Legal Ethics Corner

Ethics Corner is designed to present ethical issues that practitioners might well face on a daily basis. It is a service of the Legal Ethics Committee of the San Diego County Bar Association for SDCBA members.

Attorneys Face Conflicting Authority in California in Deciding Whether or Not to Turn Over Attorney Work Product

Is an attorney required to provide the fruits of his or her work-product to a former client? Rules of Professional Responsibility, Rule 3-700(D) requires an attorney to "promptly release to the client, at the request of the client, all the client papers and property. 'Client papers and property' includes correspondence, pleadings, deposition transcripts, exhibits, physical evidence, expert's reports, and other items reasonably necessary to the client's representation, whether the client has paid for them or not...." 
 
Generally, "an attorney's impressions, conclusions, opinions, or legal research or theories is not discoverable under any circumstances [and] not discoverable unless the court determines that denial of discovery will unfairly prejudice the party seeking discovery in preparing that party's claim or defense or will result in an injustice." (CCP § 2018.030.)
 
But, the legislature made clear no work product protection exists on matters "relevant to an issue of breach by the attorney of a duty to the client arising out of the attorney-client relationship." (CCP § 2018.080.) As one court noted, "California has two conflicting absolutes, the absolute right of a client to his attorney's work product, and the absolute right of an attorney to protect his or her impressions, conclusions, opinions, and legal research or theories from disclosure." (Metro-Goldwyn-Mayer, Inc. v. Superior Court (1994) 25 Cal.App.4th 242, 248.) That court aligned itself with the line of authority that "holds that the attorney is the exclusive holder of the privilege for purposes of adversarial discovery conducted in the course of litigation" prior to the passage of Rule 3-700, and that following its passage, it found that California work product laws evinced "clear . . . legislative intent to protect absolute work product from disclosure except in rare circumstances." (Id. at pp. 247-48.)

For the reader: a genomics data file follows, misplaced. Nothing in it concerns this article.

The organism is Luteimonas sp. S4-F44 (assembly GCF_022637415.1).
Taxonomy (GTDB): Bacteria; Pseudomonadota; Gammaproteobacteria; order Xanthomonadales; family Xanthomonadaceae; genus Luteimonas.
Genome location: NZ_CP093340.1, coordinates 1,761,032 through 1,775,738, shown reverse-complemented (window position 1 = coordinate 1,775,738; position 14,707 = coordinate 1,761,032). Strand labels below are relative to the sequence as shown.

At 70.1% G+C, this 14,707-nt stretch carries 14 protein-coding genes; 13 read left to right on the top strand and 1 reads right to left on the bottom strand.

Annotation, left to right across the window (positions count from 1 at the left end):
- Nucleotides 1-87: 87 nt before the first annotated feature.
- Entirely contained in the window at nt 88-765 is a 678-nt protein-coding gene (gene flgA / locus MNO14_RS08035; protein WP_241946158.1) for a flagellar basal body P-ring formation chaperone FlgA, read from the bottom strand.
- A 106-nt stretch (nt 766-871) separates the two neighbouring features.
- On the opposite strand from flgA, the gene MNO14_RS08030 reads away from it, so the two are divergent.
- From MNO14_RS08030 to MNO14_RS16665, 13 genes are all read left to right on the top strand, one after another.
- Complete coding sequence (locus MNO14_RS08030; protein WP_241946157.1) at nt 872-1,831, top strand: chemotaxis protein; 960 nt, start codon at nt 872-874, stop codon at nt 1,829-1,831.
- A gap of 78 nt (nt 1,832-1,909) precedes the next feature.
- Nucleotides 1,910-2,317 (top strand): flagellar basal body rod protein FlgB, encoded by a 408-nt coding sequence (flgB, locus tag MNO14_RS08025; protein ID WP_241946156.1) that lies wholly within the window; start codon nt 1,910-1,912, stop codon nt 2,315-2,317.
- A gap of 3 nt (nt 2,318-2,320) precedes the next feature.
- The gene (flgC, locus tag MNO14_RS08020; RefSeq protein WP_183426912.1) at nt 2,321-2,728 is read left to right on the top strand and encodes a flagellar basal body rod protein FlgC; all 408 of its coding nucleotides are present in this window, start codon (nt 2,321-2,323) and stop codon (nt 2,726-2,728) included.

The Ethics Committee in San Diego has stated what "Rule 3-700 makes clear is that the critical inquiry is whether specific information must be given to the client to avoid reasonably foreseeable prejudice." (San Diego Ethics Opinion (1997) 1997-1.) The Bar Association of San Francisco Formal Opinion 1990-1 (1990) found that when evaluating the scope of Rule 3-700(D), "It is the opinion of the Committee that there is no ethical obligation upon an attorney to disclose his or her uncommunicated or absolute work product, unless the failure to do so would result in reasonably foreseeable prejudice to the client's rights." The Los Angeles Bar ethics opinion (Formal Opinion Number 330 (1972)), on the other hand, stated, "[i]n the Committee's opinion, 'work product' for which the client may be billed, belongs to the client." 
 
Most recently, the court in Eddy v. Fields (2004)121 Cal. App. 4th 1543 observed "[t]he statutory work product privilege and the client's right to his or her file pose an apparent conflict, one that has not been definitively resolved by the courts." Unfortunately, the court found "[i]t is unnecessary to resolve these arguably conflicting lines of authority." (Id. at p. 1549.) 
 
Where does this leave the attorney who receives a request for their file from a current or former client? Although an attorney may technically withhold work product if there is not an alleged "breach by the attorney of a duty to the client arising out of the attorney-client relationship", Rule 3-700 and section 2018.080 require production of the entirety of the file if there is any alleged breach. Thus, practitioners must be cognizant of their relationship and circumstances with any client demanding their file in deciding to hold on to work-product. 

Andrew Servais


**No portion of this summary is intended to constitute legal advice. Be sure to perform independent research and analysis. Any views expressed are those of the author only and not of the SDCBA or its Legal Ethics Committee.**